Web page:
NJPW G1 Climax 28 Update - Finals Review And Best Of The Block

Welcome to Fightful's final NJPW G1 Climax 28 Block Update. Here you'll find a review of the Finals along with a wrap-up of the Block action. As far as Best Matches are concerned, I've selected one match for every wrestler in the Block that you should seek out. No matches were repeated, so the match selected isn't necessarily the best match for every wrestler.

Finals Review

Hiroshi Tanahashi def. Kota Ibushi - As expected, the work was outstanding. They paced themselves well and the crowd was into every moment. Tanahashi showed he still has plenty left in the tank, hanging with his younger opponent who happened to be coming off a classic G1 run and arguably the biggest win of his career. Ibushi poured it on when he needed to, adapting his style to try and out-smart the veteran. Ibushi looked close on multiple occasions, but just couldn't find Tanahashi's face with his knee. Tanahashi needed three high fly flows and each time he went out, you thought it might be one time too many. In the past three days, these two men have given us three classics. Pro wrestling is great.

So, what now for Tanahashi?

His spot in the Wrestle Kingdom main event is not yet guaranteed. He'll defend his newly won briefcase at least once between now and January. No G1 winner has lost the certificate inside the briefcase in G1 history and it's unlikely that Tanahashi is the first man to do so. As I wrote in the preview, the Ace headlining one last Dome show is a story that writes itself and makes all the sense in the world.

I have my doubts that Omega will be the champion, but Tanahashi vs. Omega is a match that has happened just once in history. It took place at New Beginning in Niigata in 2016 with Omega winning the IWGP Intercontinental title. Omega is a fresher matchup than Okada and Naito. And don't think NJPW/Tanahashi has forgotten about the "work ethic" line by Omega prior to the G1. No one in NJPW works harder than Tanahashi. His nearly spotless record in the G1 proves it.

On top of that, Omega looking to avenge the G1 loss of his Golden Lovers partner is another layer to both stories. Ibushi has been in Omega's shadow these past couple of years. His classic with Shinsuke Nakamura feels like decades ago. Since then, Omega has become the best wrestler in the world, heading The Dome and winning the IWGP Heavyweight title. Meanwhile, Ibushi worked as a freelancer and battled injuries.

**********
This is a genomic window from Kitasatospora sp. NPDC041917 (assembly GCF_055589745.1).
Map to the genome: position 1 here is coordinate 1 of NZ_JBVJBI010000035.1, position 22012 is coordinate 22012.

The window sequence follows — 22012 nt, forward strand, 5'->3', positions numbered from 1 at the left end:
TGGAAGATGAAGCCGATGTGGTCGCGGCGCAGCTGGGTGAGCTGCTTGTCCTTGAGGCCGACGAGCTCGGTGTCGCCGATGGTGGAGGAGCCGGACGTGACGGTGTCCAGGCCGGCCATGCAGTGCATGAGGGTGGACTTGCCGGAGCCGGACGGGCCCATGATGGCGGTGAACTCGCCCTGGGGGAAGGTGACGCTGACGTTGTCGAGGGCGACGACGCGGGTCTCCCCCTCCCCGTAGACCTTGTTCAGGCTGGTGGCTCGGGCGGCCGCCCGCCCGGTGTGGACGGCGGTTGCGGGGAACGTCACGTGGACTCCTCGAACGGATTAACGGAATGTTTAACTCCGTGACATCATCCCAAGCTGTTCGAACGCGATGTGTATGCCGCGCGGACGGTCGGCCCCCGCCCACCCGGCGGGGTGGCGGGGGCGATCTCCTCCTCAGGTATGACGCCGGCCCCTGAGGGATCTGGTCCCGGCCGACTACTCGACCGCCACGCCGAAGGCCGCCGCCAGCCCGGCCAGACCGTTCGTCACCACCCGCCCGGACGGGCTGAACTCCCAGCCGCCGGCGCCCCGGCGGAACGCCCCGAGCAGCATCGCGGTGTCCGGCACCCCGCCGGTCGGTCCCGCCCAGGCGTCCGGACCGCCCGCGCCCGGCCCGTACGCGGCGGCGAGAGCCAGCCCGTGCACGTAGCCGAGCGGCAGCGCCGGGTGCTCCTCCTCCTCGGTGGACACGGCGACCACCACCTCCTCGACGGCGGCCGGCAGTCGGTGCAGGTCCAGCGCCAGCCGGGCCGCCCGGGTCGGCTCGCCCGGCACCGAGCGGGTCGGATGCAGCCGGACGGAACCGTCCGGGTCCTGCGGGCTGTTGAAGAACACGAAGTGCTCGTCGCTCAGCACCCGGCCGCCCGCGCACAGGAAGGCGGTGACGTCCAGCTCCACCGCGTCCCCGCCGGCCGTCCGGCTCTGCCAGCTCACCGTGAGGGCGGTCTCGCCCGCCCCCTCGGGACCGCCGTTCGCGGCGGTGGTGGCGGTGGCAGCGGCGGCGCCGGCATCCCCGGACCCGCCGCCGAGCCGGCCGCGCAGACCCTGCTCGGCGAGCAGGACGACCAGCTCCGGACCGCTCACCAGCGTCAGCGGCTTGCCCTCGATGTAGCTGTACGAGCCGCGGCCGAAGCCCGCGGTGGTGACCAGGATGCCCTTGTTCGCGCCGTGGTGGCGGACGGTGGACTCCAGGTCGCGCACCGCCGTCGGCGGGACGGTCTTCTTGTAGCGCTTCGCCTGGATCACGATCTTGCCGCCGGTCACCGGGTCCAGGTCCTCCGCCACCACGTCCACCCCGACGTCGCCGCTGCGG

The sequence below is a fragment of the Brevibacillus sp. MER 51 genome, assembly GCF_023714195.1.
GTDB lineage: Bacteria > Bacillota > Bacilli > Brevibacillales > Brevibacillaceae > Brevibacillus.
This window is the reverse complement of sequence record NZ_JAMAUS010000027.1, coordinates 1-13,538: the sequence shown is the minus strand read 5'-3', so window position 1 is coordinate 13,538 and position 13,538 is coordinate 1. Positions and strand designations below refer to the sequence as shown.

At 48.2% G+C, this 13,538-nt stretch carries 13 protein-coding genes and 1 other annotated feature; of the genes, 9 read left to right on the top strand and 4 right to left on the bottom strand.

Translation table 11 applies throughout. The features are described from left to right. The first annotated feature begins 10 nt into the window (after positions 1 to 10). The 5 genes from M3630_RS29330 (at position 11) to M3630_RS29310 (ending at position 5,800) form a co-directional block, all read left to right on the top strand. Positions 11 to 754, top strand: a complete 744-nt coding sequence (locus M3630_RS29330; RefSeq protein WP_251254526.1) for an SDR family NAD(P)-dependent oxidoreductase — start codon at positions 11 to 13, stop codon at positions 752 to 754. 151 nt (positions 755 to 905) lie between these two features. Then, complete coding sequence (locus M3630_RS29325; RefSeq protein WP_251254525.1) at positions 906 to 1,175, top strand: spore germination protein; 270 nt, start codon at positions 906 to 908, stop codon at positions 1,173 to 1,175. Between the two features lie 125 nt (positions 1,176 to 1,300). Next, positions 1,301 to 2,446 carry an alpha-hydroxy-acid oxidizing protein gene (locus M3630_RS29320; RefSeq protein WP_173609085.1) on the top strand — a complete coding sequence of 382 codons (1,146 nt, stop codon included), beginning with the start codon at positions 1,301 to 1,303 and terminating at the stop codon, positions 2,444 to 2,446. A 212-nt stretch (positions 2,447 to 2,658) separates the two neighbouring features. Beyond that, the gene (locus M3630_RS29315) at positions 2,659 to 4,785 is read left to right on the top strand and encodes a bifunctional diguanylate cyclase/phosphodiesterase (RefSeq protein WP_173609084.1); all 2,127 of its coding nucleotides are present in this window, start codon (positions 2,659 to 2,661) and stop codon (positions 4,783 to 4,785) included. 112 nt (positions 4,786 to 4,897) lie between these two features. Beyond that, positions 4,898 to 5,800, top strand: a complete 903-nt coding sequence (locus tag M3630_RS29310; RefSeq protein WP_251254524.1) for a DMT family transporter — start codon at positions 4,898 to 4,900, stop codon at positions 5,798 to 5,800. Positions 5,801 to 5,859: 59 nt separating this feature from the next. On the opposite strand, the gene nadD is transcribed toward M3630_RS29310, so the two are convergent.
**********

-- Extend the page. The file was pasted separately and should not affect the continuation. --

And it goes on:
A victory over Ibushi still eludes Omega. But beating The Ace in the main event of Wrestle Kingdom is something Kota will never have on his resume.

We're still months away from Wrestle Kingdom. A lot can change between now and January. But right now, Tanahashi vs. Omega is your Wrestle Kingdom main event.

Best of A Block

Michael Elgin vs. Hangman Page (Night 3)

EVIL vs. Michael Elgin (Night 1)

Bad Luck Fale vs. Kazuchika Okada (Night 3)

Togi Makabe vs. Minoru Suzuki (Night 3)

Kazuchika Okada vs. Hiroshi Tanahashi (Night 17)

Hangman Page vs. Kazuchika Okada (Night 5)

Minoru Suzuki vs. Hiroshi Tanahashi (Night 1)

Hiroshi Tanahashi vs. Jay White (Night 3)

Jay White vs. Kazuchika Okada (Night 1)

YOSHI-HASHI vs. Kazuchika Okada (Night 9)

MVP - Kazuchika Okada: Despite not being the Rainmaker, Okada is still one of the best wrestlers in the world. He had good to great matches with just about everyone in the block. And because of his two early losses and his Broken Balloon gimmick, people believed he could be beaten at any time.

Stock Up - Jay White: He may have come up short in the end, but he was the only person to score a victory over Block winner Tanahashi. He also defeated Okada on Night 1. In a weak block with not many big name players, White's two victories set him up for a big second half of the year.

Stock Down - Michael Elgin: Elgin turned in some fantastic in-ring performances, but three wins has to be a disappoint. Especially after he got off to a 2-0 start. When Elgin won the NEVER Openweight title earlier this year, it looked like he was poised for a big 2017. But he held the title for a week and failed to make waves in the G1. He should have done better given the competition in the Block.

Best of B Block

Hirooki Goto vs. Tomohiro Ishii (Night 6)

Kota Ibushi vs. Tomohiro Ishii (Night 10)

Tomohiro Ishii vs. Kenny Omega (Night 14)

Tetsuya Naito vs. Kenny Omega (Night 2)

Kenny Omega vs. Kota Ibushi (Night 18)

Juice Robinson vs. Kenny Omega (Night 8)

Zack Sabre Jr. vs. Kota Ibushi (Night 2)

SANADA vs. Kenny Omega (Night 10)

Tama Tonga vs. Toru Yano (Night 18)

Toru Yano vs. Tomohiro Ishii (NIght 2)

MVP - Kota Ibushi: You can take your pick between Ibushi, Omega, and Ishii. All three turned in classics just about every night in the tournament. I gave the slight edge to Ibushi just based on style. I prefer his mix of juniors risks and heavyweight striking more than Ishii's straight forward striking or Omega's sprint choreography.

Stock Up - Tomohiro Ishii: He beat all three champions in the Block, setting himself up for big things to close out the year. Give a rematch with Goto and Omega any day of the week.

Stock Down - Tama Tonga: Coming out of the San Francisco special, it looked like Tonga was going to be a big factor in the G1. Instead, he was a block eye on a nearly flawless Block. Every match was bad and by the end of the first week, it became repetitive and telegraphed.

Thanks for joining me throughout the G1 Climax 28. I hope everyone enjoyed the tournament as much as I did. Now let's all get back to our regular sleep schedules.

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